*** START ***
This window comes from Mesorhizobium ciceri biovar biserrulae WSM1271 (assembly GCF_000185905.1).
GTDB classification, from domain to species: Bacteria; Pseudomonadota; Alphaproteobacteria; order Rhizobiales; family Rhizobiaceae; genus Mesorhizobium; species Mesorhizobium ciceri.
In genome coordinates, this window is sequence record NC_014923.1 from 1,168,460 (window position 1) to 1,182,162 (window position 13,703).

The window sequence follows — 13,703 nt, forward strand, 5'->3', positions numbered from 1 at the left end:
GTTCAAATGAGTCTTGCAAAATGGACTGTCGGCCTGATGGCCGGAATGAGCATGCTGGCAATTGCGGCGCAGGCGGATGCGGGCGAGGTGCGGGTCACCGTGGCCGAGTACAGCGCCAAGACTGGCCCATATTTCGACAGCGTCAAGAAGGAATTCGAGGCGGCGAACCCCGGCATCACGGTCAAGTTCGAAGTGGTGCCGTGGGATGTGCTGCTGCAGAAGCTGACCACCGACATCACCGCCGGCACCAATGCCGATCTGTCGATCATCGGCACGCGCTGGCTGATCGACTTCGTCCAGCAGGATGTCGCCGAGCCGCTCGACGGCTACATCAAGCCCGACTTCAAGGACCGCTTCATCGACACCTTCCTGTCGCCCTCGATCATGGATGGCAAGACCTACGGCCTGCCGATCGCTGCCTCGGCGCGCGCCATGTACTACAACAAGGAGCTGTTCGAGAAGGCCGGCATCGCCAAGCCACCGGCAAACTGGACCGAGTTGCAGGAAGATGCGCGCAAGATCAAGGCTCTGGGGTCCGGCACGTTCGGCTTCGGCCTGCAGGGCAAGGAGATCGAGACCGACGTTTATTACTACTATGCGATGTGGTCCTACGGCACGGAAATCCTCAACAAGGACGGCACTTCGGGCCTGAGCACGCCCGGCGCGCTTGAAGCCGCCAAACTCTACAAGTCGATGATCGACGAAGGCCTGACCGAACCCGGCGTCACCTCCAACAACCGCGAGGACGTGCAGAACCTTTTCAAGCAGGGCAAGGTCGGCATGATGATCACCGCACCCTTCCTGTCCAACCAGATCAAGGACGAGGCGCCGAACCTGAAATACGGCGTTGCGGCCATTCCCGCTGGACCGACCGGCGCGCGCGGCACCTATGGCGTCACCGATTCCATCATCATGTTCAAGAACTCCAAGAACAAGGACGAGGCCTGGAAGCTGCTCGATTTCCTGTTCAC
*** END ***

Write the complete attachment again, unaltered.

This window comes from Mesorhizobium ciceri biovar biserrulae WSM1271 (assembly GCF_000185905.1).
GTDB classification, from domain to species: Bacteria; Pseudomonadota; Alphaproteobacteria; order Rhizobiales; family Rhizobiaceae; genus Mesorhizobium; species Mesorhizobium ciceri.
In genome coordinates, this window is sequence record NC_014923.1 from 1,168,460 (window position 1) to 1,182,162 (window position 13,703).

The window sequence follows — 13,703 nt, forward strand, 5'->3', positions numbered from 1 at the left end:
GTTCAAATGAGTCTTGCAAAATGGACTGTCGGCCTGATGGCCGGAATGAGCATGCTGGCAATTGCGGCGCAGGCGGATGCGGGCGAGGTGCGGGTCACCGTGGCCGAGTACAGCGCCAAGACTGGCCCATATTTCGACAGCGTCAAGAAGGAATTCGAGGCGGCGAACCCCGGCATCACGGTCAAGTTCGAAGTGGTGCCGTGGGATGTGCTGCTGCAGAAGCTGACCACCGACATCACCGCCGGCACCAATGCCGATCTGTCGATCATCGGCACGCGCTGGCTGATCGACTTCGTCCAGCAGGATGTCGCCGAGCCGCTCGACGGCTACATCAAGCCCGACTTCAAGGACCGCTTCATCGACACCTTCCTGTCGCCCTCGATCATGGATGGCAAGACCTACGGCCTGCCGATCGCTGCCTCGGCGCGCGCCATGTACTACAACAAGGAGCTGTTCGAGAAGGCCGGCATCGCCAAGCCACCGGCAAACTGGACCGAGTTGCAGGAAGATGCGCGCAAGATCAAGGCTCTGGGGTCCGGCACGTTCGGCTTCGGCCTGCAGGGCAAGGAGATCGAGACCGACGTTTATTACTACTATGCGATGTGGTCCTACGGCACGGAAATCCTCAACAAGGACGGCACTTCGGGCCTGAGCACGCCCGGCGCGCTTGAAGCCGCCAAACTCTACAAGTCGATGATCGACGAAGGCCTGACCGAACCCGGCGTCACCTCCAACAACCGCGAGGACGTGCAGAACCTTTTCAAGCAGGGCAAGGTCGGCATGATGATCACCGCACCCTTCCTGTCCAACCAGATCAAGGACGAGGCGCCGAACCTGAAATACGGCGTTGCGGCCATTCCCGCTGGACCGACCGGCGCGCGCGGCACCTATGGCGTCACCGATTCCATCATCATGTTCAAGAACTCCAAGAACAAGGACGAGGCCTGGAAGCTGCTCGATTTCCTGTTCAC